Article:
• Over time, the government added obstetricians to its hospitals, and it used its data to see where women were slipping through the cracks--such as those living on the tea estates--and then to open clinics targeting those women.†   (source)
  • Once the babies were out, her duty as an obstetrician was to turn completely to Sister Mary Joseph Praise; her duty was to the mother.†   (source)
  • L. Lewis Wall, a professor of obstetrics at the Washington University School of Medicine who has campaigned tirelessly for a fistula hospital in West Africa, estimates that 30,000 to 130,000 new cases of fistula develop each year in Africa alone.†   (source)
  • Seeing Stone in the hallowed place between a woman's legs that was reserved for the obstetrician rankled Hema.†   (source)
  • Further evidence of the centrality of emergency obstetrics came from a study of a fundamentalist Christian church in Indiana whose members were affluent, well-educated, and well-nourished Americans, yet who for spiritual reasons eschewed doctors and hospitals.†   (source)
  • A humane obstetrician invented these instruments for mothers with the most desperate needs, not for desperate physicians.†   (source)
  • I am an obstetrician-gynecologist.†   (source)
  • In her years as an obstetrician, Hema had never thought too much about a newborn's cry, never paused to consider the frequency that made a baby's tongue and lips quiver like a reed.†   (source)
  • She's an obstetrician.†   (source)
  • She'd discovered in herself a talent for manipulative obstetrics, becoming expert at divining just how the baby was hung up in the pelvis.†   (source)
  • I'd done three months each in internal medicine, surgery, obstetrics and gynecology, and now all that remained was a month of pediatrics.†   (source)
  • I overheard Hema tell Ghosh that Shiva knew more than the average final-year medical student when it came to obstetrics and gynecology.†   (source)
  • He was considered the father of obstetrics and gynecology, the patron saint; in naming me for him, she was both honoring him and giving thanks.†   (source)
  • Stone, animated now, consumed by a sense of mission, propped Munro Kerr's Operative Obstetrics open, cookery-book fashion, on the down slope of Sister Mary Joseph Praise's protuberant belly.†   (source)
  • Bachelli up in the Piazza was marginally competent in obstetrics but unreliable after two in the afternoon, and his Eritrean mistress was deeply suspicious of him leaving on "house calls."†   (source)
  • When she read her Surgery, Gynecology & Obstetrics (each month's volume arriving by sea mail weeks after publication, bruised and stained in its brown wrapping), the innovations read like fiction.†   (source)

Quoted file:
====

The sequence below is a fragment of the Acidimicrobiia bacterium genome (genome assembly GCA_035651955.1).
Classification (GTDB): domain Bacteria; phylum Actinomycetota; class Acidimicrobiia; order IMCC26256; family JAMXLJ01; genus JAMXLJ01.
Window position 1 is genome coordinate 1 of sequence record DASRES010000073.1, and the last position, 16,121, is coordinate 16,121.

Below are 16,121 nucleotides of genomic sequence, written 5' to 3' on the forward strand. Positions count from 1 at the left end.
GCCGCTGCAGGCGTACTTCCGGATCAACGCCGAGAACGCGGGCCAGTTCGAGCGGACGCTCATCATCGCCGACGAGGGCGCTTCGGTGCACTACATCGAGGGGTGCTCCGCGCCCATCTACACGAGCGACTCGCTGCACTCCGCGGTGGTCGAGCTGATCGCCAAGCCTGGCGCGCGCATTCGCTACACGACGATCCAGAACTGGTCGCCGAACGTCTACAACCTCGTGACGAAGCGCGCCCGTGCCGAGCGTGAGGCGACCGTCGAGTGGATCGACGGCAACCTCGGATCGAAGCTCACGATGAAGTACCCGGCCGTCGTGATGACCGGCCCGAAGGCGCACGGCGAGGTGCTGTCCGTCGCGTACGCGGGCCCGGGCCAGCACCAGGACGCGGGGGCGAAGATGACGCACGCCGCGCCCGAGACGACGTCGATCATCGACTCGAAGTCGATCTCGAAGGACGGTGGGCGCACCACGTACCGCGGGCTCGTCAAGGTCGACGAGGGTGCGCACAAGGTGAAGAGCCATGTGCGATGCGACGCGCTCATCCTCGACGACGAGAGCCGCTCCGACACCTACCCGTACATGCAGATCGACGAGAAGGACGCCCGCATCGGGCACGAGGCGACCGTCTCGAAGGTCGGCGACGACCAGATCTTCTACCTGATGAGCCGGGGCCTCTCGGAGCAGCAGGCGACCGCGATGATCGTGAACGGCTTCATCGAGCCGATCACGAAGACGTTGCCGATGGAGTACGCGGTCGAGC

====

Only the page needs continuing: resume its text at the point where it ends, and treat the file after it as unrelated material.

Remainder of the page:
• Kelly's Obstetrics and Jeffcoate's Gynecology, and French's Index of Differential Diagnosis (at least in my childish way of thinking), were maps of Missing, guides to the territory into which we were born.†   (source)
  • He performed simple surgery — on appendixes, gastric ulcers, compound fractures — but he also rather daringly practiced every other sort of medicine, too, except gynecology and obstetrics.†   (source)
  • 'I'm a fine man now,' says the King, and he sends for the brehons and those to advise with them about the obstetrics.†   (source)
  • But if some spiritual obstetrician has meanwhile drawn the shimenawa across the retreat, then the work of representing eternity in time, and perceiving in time eternity, cannot be avoided.†   (source)
  • We land in a rut of obstetrics and typhoid and busted legs.†   (source)
  • He told Mrs. Glorbach, seventeen miles out, that I wasn't up-to-date in obstetrics.†   (source)
  • "Help, help," the child moaned, her labor pains threatening now to become a futile, dangerous constant cramp, known to obstetricians as eclampsia.†   (source)
  • He was going to be an obstetrician—or, as the medical students called it technically, a "baby-snatcher."†   (source)
  • To attend lectures on physical diagnosis, surgery, neurology, obstetrics, and gynecology in the morning, with hospital demonstrations in the afternoon; to supervise the making of media and the sterilization of glassware for Gottlieb; to instruct a new class in the use of the microscope and filter and autoclave; to read a page now and then of scientific German or French; to see Madeline constantly; to get through it all he drove himself to hysterical hurrying, and in the dizziest of it…†   (source)
  • None of the hectic activities of Senior year—neurology and pediatrics, practical work in obstetrics, taking of case-histories in the hospitals, attendance on operations, dressing wounds, learning not to look embarrassed when charity patients called one "Doctor"—was quite so important as the discussion of "What shall we do after graduation?"†   (source)
  • And thus, through the courage and great skill in obstetrics of Queequeg, the deliverance, or rather, delivery of Tashtego, was successfully accomplished, in the teeth, too, of the most untoward and apparently hopeless impediments; which is a lesson by no means to be forgotten.†   (source)
  • But the tendency to rapid sinking in this substance was in the present instance materially counteracted by the other parts of the head remaining undetached from it, so that it sank very slowly and deliberately indeed, affording Queequeg a fair chance for performing his agile obstetrics on the run, as you may say.†   (source)
  • The keeper of the Kildare Street Museum appears, dragging a lorry on which are the shaking statues of several naked goddesses, Venus Callipyge, Venus Pandemos, Venus Metempsychosis, and plaster figures, also naked, representing the new nine muses, Commerce, Operatic Music, Amor, Publicity, Manufacture, Liberty of Speech, Plural Voting, Gastronomy, Private Hygiene, Seaside Concert Entertainments, Painless Obstetrics and Astronomy for the People.†   (source)
  • …to the women's apartment to assist at the prescribed ceremony of the afterbirth in the presence of the secretary of state for domestic affairs and the members of the privy council, silent in unanimous exhaustion and approbation the delegates, chafing under the length and solemnity of their vigil and hoping that the joyful occurrence would palliate a licence which the simultaneous absence of abigail and obstetrician rendered the easier, broke out at once into a strife of tongues.†   (source)
  • The gravest problems of obstetrics and forensic medicine were examined with as much animation as the most popular beliefs on the state of pregnancy such as the forbidding to a gravid woman to step over a countrystile lest, by her movement, the navelcord should strangle her creature and the injunction upon her in the event of a yearning, ardently and ineffectually entertained, to place her hand against that part of her person which long usage has consecrated as the seat of castigation.†   (source)
▲ show less (of above)